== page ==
There’s a taboo on talking about our bowel movement, as I wrote in my previous blog ‘shit happens’. Sadly there’s also a taboo on loneliness. To reveal loneliness seems like an admission of failure. Admitting being lonely is like admitting being a loser. Everyone goes through times of loneliness at least once in their life, and often, they feel it much more than that. In the worst case scenario loneliness can lead to social isolation. The truth is that loneliness is nothing to be ashamed of. Unfortunately it’s not rare. It is a recognized problem among the elderly, but shocking as this is there’s also a huge amount of loneliness among young adults. This epidemic is a problem that blights so many lives. Lonely people tend with drawl them self, but all they really want is to connect. Study’s has shown loneliness impacts on health in a greater way than smoking or obesity.
There’s a difference between being lonely and being alone. I rather be alone, than lonely in a bad relationship. I read somewhere: ‘Being alone is a state of being; loneliness is a state of mind.’ Of course, there are those times when being alone interconnects with being lonely. Realizing I am blessed with lots of dear friends and family helps me to cope with this feeling.
Due to having more than average vacation time as a part-time teacher, being ‘childless-not-by- choice’ and not having a partner at the moment compared to others I have lots of alone time. Let’s face it, parenting takes a lot of time; time experts say that it takes eight hours a day to raise two children to the age of 18. Even though I have a huge network of friends to hang out with and really appreciate alone time, at times there are moments that I wish that there is someone around to spend time with. On ocassion I am more aware of the void of a life without children. But as they say, time mellows even the hardest soul and I realize that there are cons and pros to every situation. -by Bregje
We are weird creatures, being ashamed of something so human. I’m talking about defecating and farting. It’s not very common to share information about our bowel movements with others, unless we are traveling. For backpackers it is a well discussed topic even with complete strangers, but otherwise it’s a unmentioned topic.
We are instilled with a sense of shame about a regular, necessary bodily function. Everybody poops, but there is a taboo to talk about it. Most couples block the idea that their other half poops. It’s in the natural order of things to share what you had for dinner, but not how your food digested.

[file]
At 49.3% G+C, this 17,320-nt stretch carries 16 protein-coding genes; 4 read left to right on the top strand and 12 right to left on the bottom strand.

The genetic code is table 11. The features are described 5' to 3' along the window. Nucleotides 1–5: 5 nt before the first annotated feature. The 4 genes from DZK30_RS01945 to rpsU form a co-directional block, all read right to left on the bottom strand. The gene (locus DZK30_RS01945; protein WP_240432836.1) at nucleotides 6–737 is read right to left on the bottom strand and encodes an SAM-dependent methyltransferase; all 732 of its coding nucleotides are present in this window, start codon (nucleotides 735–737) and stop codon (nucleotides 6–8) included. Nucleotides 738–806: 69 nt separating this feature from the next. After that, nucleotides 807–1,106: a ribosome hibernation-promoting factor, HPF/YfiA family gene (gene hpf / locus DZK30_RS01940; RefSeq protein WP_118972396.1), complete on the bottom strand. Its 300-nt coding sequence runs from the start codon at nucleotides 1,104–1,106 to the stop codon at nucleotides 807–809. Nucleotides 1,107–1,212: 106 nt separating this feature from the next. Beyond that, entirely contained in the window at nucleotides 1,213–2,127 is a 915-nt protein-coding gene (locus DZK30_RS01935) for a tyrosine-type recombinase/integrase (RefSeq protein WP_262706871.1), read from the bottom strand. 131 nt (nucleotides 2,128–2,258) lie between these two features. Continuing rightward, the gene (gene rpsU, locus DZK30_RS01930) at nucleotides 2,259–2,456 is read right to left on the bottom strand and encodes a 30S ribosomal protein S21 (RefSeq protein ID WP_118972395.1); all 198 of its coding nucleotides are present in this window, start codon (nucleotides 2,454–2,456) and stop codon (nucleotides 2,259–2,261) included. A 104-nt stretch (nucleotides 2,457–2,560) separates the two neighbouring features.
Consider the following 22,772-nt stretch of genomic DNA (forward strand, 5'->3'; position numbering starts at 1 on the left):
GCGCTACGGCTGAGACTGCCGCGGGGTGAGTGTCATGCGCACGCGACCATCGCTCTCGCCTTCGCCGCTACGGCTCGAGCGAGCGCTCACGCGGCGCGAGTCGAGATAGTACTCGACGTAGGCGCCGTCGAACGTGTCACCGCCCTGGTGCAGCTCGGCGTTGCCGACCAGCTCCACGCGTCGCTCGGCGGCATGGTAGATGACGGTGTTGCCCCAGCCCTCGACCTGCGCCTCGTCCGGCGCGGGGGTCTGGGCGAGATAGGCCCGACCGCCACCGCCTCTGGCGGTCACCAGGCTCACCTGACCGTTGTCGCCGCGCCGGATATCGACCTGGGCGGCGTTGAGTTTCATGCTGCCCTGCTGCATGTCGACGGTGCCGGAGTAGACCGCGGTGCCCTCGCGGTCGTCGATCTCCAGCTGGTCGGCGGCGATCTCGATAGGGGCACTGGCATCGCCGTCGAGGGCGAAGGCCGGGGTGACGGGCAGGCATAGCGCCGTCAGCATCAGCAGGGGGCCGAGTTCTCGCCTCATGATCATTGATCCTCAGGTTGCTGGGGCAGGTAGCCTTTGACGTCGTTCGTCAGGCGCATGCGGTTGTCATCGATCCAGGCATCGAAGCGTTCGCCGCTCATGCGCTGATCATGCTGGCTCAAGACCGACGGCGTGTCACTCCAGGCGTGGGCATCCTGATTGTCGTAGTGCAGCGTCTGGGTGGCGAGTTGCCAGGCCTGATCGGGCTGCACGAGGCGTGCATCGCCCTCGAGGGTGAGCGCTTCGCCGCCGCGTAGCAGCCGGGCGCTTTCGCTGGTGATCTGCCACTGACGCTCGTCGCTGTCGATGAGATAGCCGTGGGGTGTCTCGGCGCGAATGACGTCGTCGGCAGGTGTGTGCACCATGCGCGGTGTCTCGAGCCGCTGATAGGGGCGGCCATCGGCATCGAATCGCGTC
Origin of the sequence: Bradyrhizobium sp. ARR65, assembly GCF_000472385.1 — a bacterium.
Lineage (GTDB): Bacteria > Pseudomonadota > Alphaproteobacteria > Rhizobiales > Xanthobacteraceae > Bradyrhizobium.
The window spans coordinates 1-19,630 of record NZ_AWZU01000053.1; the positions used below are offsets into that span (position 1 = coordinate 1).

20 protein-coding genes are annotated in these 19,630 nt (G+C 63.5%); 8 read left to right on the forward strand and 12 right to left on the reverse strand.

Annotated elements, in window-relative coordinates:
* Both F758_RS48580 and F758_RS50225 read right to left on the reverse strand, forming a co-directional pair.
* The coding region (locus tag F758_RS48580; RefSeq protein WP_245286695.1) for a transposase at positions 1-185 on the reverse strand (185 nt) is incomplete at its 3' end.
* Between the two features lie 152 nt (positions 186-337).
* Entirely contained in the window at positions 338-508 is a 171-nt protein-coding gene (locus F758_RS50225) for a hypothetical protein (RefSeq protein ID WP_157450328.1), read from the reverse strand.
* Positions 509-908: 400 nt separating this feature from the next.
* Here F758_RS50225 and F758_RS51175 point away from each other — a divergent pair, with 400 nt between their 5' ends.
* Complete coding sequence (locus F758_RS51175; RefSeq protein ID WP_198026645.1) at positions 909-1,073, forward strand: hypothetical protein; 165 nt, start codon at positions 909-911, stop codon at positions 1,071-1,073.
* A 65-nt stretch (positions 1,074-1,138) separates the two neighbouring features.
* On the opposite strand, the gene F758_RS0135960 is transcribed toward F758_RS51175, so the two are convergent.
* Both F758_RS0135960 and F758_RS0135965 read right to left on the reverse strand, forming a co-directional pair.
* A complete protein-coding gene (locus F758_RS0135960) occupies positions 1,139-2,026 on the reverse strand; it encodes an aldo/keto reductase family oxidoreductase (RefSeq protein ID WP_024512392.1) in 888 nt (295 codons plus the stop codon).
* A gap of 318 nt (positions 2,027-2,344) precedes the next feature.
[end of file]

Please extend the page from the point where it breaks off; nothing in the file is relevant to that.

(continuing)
When was the last time you discussed your toilet habits with your friends? I bet you know your friend political affiliation but you do not know to what group they belong: the folders or the crumplers. Or how long their toilet role last compared to yours. Too bad because I think habits like this can tell a lot about someone’s personality.
Not so long ago, toilet paper was sold only in a four-pack so it would fit in a bag. Imagine being caught by others with toilet paper, that would be so embarrassing.
It turns out that there are considerable differences between individuals and their poo-habits. The majority poops about ones or twice a day. One person can produce up to 850 grams at a time, that is about five tons of stool in a lifetime! In addition humans fart between 14 and 25 times a day. So stop denying. Even that cute girl you fancy for quite a while has to release gas several times a day.
Well, assuming that you can learn a great deal about your overall health by taking a look at your stool and noting its size, color, shape, consistency, odor and other features it is a pity that you would be flushing all this information down the drain with a touch of the button. Did you know that even the sound it makes when it hits the water and whether it’s a “sinker” or a “floater” are all relevant information.With this in mind I am in favor of introducing worldwide the old fashioned Dutch ‘plateau toilet’. The bowl itself contains a plateau set well above the normal water level. It might take a while to get used to displaying all your excrements on the display shelf, but it’s for a good cause. Your own health!
In the end, feeling embarrassed about the world’s most natural bodily process is just ridiculous. Isn’t it time to get ride of our embarrassment and disgust. Don’t get me wrong I’m not promoting the subject as a daily conversation. Let’s be real: Discussing defecation does not a happy couple make (or break). In everybody’s interest societal attitudes about our bowel movements ought to change. Please get it out in the open. ‘Shit happens’. -Bregje